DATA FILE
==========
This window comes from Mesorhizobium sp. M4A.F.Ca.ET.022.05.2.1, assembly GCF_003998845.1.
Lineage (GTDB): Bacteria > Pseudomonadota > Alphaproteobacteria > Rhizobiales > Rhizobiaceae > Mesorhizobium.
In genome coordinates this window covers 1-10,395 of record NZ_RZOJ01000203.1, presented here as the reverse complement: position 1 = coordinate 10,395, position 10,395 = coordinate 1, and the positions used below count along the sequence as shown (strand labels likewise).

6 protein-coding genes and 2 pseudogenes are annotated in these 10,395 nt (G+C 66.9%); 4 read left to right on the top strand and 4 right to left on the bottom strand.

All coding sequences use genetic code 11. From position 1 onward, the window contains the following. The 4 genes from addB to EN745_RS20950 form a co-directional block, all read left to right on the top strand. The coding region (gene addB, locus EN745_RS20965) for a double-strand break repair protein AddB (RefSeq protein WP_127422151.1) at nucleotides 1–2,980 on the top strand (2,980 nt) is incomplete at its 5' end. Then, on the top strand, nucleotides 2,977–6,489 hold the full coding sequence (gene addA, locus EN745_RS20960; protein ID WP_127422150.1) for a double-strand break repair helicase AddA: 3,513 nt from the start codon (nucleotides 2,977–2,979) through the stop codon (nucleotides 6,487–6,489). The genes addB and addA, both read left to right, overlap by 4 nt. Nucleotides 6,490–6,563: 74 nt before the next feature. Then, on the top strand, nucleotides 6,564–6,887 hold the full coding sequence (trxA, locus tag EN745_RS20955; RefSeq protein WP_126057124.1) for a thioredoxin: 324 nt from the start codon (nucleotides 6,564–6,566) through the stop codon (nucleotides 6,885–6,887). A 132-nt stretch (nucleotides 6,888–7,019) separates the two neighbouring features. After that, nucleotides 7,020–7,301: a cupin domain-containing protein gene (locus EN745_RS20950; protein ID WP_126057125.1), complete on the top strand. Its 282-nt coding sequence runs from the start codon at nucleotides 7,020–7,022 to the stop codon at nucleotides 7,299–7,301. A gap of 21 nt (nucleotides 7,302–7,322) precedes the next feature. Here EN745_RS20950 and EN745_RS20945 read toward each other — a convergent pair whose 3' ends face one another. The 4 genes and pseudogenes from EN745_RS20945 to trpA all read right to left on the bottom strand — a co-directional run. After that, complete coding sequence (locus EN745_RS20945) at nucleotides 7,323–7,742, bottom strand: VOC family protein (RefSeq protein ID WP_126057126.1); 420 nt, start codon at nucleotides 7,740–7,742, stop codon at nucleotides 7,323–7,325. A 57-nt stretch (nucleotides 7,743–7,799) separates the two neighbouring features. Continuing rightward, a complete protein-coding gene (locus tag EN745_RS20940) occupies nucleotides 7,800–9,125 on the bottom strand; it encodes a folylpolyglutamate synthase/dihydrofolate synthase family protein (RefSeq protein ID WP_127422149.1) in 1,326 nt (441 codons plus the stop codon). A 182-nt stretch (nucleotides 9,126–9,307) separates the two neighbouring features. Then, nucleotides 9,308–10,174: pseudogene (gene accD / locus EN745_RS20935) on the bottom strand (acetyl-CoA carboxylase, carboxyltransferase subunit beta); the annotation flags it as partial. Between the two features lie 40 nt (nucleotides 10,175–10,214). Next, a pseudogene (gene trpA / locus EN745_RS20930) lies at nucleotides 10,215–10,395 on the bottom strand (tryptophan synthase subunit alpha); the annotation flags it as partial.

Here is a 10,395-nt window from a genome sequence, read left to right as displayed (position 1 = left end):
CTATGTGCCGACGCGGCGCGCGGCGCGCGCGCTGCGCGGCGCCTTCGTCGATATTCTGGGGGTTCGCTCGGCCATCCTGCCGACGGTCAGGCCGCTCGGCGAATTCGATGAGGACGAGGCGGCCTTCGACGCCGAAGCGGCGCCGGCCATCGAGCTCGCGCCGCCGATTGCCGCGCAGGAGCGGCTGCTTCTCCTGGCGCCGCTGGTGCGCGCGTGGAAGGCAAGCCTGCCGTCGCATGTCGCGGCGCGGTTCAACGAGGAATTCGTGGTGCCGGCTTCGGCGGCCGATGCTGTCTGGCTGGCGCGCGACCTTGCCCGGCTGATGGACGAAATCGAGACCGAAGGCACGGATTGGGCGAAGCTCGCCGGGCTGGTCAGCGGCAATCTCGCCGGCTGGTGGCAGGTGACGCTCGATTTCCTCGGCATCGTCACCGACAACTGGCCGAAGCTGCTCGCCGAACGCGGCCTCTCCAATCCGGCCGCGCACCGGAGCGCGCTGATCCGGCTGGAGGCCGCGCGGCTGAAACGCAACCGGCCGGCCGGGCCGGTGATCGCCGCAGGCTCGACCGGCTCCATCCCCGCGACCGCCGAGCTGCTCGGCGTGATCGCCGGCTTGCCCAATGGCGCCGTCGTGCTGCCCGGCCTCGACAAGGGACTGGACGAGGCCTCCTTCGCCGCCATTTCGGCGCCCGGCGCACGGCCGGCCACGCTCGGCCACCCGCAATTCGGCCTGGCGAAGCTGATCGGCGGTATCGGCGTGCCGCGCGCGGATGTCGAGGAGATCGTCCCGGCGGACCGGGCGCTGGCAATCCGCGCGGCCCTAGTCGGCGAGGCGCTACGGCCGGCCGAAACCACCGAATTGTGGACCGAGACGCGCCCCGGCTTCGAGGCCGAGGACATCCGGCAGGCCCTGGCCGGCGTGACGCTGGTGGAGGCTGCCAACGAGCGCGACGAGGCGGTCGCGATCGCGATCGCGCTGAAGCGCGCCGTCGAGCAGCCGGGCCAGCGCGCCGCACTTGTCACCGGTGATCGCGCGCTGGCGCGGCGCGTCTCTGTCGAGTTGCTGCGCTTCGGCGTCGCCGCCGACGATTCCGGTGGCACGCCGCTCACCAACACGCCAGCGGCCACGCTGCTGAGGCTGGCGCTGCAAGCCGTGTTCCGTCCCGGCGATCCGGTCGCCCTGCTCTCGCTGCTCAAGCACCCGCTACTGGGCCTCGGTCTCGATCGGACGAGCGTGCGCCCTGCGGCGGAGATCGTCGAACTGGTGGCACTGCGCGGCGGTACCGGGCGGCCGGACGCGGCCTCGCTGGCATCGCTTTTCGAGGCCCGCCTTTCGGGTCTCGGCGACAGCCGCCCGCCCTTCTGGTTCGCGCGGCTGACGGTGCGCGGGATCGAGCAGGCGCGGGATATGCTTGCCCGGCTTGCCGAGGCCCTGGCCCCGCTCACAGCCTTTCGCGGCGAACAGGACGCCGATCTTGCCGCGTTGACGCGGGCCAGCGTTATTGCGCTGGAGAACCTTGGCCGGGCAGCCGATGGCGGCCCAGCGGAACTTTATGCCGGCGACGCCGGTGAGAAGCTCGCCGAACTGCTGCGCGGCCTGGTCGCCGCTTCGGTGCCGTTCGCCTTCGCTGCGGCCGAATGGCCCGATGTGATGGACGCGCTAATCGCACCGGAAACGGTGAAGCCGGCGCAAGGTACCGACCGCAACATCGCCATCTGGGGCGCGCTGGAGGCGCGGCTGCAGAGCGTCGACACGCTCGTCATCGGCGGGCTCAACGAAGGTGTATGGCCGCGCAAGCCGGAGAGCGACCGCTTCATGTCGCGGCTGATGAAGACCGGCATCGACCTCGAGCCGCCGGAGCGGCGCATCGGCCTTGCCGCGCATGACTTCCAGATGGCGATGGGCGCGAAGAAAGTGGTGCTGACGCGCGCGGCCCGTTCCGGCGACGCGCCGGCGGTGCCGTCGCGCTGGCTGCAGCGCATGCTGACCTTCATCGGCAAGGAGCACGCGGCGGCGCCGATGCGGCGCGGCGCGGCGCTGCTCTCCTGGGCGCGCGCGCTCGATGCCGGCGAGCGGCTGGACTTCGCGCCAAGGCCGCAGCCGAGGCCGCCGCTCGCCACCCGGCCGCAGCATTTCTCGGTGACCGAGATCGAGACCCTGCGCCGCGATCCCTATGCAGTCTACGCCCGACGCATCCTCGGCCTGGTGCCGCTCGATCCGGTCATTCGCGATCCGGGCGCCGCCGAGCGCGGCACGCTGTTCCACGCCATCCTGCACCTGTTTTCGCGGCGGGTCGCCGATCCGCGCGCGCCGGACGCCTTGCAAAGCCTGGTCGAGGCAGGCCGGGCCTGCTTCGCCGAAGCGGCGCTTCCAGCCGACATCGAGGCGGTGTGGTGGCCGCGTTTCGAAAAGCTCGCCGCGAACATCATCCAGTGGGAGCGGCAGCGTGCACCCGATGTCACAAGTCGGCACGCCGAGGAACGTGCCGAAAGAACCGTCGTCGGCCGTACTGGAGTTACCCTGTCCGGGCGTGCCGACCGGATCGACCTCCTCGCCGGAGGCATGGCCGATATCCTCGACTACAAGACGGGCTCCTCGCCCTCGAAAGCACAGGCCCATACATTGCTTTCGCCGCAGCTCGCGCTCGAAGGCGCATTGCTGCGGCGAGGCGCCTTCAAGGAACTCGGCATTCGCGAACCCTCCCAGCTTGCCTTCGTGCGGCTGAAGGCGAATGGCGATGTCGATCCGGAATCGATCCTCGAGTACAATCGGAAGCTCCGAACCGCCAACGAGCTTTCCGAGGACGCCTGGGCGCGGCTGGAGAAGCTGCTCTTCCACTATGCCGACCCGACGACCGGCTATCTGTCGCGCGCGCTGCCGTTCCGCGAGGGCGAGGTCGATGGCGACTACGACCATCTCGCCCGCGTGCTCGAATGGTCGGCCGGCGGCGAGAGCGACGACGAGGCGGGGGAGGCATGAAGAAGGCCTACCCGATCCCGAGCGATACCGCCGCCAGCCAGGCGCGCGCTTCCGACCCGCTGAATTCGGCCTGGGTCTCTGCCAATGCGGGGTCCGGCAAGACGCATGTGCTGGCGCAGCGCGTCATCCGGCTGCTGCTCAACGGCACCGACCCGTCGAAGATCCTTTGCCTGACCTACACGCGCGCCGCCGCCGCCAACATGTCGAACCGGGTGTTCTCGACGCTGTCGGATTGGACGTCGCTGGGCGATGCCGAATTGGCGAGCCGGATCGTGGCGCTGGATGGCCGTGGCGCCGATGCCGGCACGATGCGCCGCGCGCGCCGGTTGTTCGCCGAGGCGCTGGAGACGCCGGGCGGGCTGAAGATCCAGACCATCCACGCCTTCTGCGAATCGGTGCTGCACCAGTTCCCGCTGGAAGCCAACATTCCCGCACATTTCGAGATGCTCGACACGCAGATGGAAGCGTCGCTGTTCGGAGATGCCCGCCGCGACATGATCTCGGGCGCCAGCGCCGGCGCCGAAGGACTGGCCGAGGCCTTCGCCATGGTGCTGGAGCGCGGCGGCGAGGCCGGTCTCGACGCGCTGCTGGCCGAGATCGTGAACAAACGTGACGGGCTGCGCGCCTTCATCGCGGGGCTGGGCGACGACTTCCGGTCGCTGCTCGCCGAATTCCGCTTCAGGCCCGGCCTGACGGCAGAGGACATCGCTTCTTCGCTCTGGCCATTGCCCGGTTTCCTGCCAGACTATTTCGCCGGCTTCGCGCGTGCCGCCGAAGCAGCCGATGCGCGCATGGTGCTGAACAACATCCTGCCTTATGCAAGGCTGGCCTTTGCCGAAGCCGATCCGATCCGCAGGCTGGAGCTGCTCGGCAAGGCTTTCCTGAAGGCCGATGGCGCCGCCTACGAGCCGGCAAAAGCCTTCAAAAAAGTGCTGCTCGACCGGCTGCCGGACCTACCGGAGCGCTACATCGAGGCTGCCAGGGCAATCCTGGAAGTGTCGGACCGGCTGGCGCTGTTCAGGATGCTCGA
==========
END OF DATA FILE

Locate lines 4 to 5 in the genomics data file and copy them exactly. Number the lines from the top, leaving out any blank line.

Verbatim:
6 protein-coding genes and 2 pseudogenes are annotated in these 10,395 nt (G+C 66.9%); 4 read left to right on the top strand and 4 right to left on the bottom strand.

All coding sequences use genetic code 11. From position 1 onward, the window contains the following. The 4 genes from addB to EN745_RS20950 form a co-directional block, all read left to right on the top strand. The coding region (gene addB, locus EN745_RS20965) for a double-strand break repair protein AddB (RefSeq protein WP_127422151.1) at nucleotides 1–2,980 on the top strand (2,980 nt) is incomplete at its 5' end. Then, on the top strand, nucleotides 2,977–6,489 hold the full coding sequence (gene addA, locus EN745_RS20960; protein ID WP_127422150.1) for a double-strand break repair helicase AddA: 3,513 nt from the start codon (nucleotides 2,977–2,979) through the stop codon (nucleotides 6,487–6,489). The genes addB and addA, both read left to right, overlap by 4 nt. Nucleotides 6,490–6,563: 74 nt before the next feature. Then, on the top strand, nucleotides 6,564–6,887 hold the full coding sequence (trxA, locus tag EN745_RS20955; RefSeq protein WP_126057124.1) for a thioredoxin: 324 nt from the start codon (nucleotides 6,564–6,566) through the stop codon (nucleotides 6,885–6,887). A 132-nt stretch (nucleotides 6,888–7,019) separates the two neighbouring features. After that, nucleotides 7,020–7,301: a cupin domain-containing protein gene (locus EN745_RS20950; protein ID WP_126057125.1), complete on the top strand. Its 282-nt coding sequence runs from the start codon at nucleotides 7,020–7,022 to the stop codon at nucleotides 7,299–7,301. A gap of 21 nt (nucleotides 7,302–7,322) precedes the next feature. Here EN745_RS20950 and EN745_RS20945 read toward each other — a convergent pair whose 3' ends face one another. The 4 genes and pseudogenes from EN745_RS20945 to trpA all read right to left on the bottom strand — a co-directional run. After that, complete coding sequence (locus EN745_RS20945) at nucleotides 7,323–7,742, bottom strand: VOC family protein (RefSeq protein ID WP_126057126.1); 420 nt, start codon at nucleotides 7,740–7,742, stop codon at nucleotides 7,323–7,325. A 57-nt stretch (nucleotides 7,743–7,799) separates the two neighbouring features. Continuing rightward, a complete protein-coding gene (locus tag EN745_RS20940) occupies nucleotides 7,800–9,125 on the bottom strand; it encodes a folylpolyglutamate synthase/dihydrofolate synthase family protein (RefSeq protein ID WP_127422149.1) in 1,326 nt (441 codons plus the stop codon). A 182-nt stretch (nucleotides 9,126–9,307) separates the two neighbouring features. Then, nucleotides 9,308–10,174: pseudogene (gene accD / locus EN745_RS20935) on the bottom strand (acetyl-CoA carboxylase, carboxyltransferase subunit beta); the annotation flags it as partial. Between the two features lie 40 nt (nucleotides 10,175–10,214). Next, a pseudogene (gene trpA / locus EN745_RS20930) lies at nucleotides 10,215–10,395 on the bottom strand (tryptophan synthase subunit alpha); the annotation flags it as partial.